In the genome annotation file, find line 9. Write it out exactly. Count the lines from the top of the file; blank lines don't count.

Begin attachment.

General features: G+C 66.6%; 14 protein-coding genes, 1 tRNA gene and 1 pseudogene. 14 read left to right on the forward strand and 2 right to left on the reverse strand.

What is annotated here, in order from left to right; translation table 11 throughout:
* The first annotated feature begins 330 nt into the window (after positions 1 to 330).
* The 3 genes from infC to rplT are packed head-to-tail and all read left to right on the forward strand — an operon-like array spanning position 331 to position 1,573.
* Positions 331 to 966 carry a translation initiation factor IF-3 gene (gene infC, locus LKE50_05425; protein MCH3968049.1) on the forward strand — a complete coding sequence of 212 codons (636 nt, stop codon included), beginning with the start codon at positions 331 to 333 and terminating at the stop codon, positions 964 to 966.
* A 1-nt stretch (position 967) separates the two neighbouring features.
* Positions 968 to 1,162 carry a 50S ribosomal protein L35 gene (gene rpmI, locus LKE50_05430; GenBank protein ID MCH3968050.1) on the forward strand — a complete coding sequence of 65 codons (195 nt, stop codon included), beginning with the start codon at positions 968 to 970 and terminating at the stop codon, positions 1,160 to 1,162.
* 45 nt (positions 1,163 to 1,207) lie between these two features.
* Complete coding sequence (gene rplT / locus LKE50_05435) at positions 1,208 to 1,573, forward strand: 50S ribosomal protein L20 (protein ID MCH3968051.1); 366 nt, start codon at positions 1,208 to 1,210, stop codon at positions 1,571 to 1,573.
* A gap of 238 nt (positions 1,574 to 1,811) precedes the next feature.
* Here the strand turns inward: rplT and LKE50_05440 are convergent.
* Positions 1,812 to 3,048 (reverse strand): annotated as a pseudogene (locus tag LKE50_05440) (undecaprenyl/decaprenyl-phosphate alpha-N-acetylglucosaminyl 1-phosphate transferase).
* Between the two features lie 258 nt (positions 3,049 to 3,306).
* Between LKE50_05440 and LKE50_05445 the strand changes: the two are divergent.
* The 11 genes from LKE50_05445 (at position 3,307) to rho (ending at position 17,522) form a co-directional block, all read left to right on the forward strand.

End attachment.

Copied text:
* Complete coding sequence (gene rplT / locus LKE50_05435) at positions 1,208 to 1,573, forward strand: 50S ribosomal protein L20 (protein ID MCH3968051.1); 366 nt, start codon at positions 1,208 to 1,210, stop codon at positions 1,571 to 1,573.